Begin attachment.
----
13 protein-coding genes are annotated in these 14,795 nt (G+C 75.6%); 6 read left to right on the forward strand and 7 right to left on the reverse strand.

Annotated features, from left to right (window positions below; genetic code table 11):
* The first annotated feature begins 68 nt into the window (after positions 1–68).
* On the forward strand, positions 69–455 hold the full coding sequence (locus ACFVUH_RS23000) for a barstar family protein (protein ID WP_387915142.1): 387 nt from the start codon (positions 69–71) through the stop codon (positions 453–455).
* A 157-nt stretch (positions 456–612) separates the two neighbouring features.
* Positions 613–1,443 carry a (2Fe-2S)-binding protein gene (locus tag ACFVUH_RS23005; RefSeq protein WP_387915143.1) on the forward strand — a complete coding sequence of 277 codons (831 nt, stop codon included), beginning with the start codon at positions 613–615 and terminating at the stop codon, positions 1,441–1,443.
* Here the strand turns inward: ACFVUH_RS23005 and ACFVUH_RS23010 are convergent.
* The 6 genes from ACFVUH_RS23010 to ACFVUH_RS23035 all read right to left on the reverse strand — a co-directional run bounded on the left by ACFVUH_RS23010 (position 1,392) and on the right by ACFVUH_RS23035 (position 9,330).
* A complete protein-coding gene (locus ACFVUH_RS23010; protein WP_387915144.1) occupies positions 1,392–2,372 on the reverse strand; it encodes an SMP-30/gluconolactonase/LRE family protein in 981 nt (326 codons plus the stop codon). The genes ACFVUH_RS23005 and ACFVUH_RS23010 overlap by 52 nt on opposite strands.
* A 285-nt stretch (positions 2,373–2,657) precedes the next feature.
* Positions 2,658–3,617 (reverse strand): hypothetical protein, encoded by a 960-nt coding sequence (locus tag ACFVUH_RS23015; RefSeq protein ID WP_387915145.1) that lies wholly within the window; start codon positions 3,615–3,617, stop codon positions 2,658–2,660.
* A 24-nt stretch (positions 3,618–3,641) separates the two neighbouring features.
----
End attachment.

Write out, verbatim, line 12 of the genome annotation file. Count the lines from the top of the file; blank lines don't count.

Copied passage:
* A 24-nt stretch (positions 3,618–3,641) separates the two neighbouring features.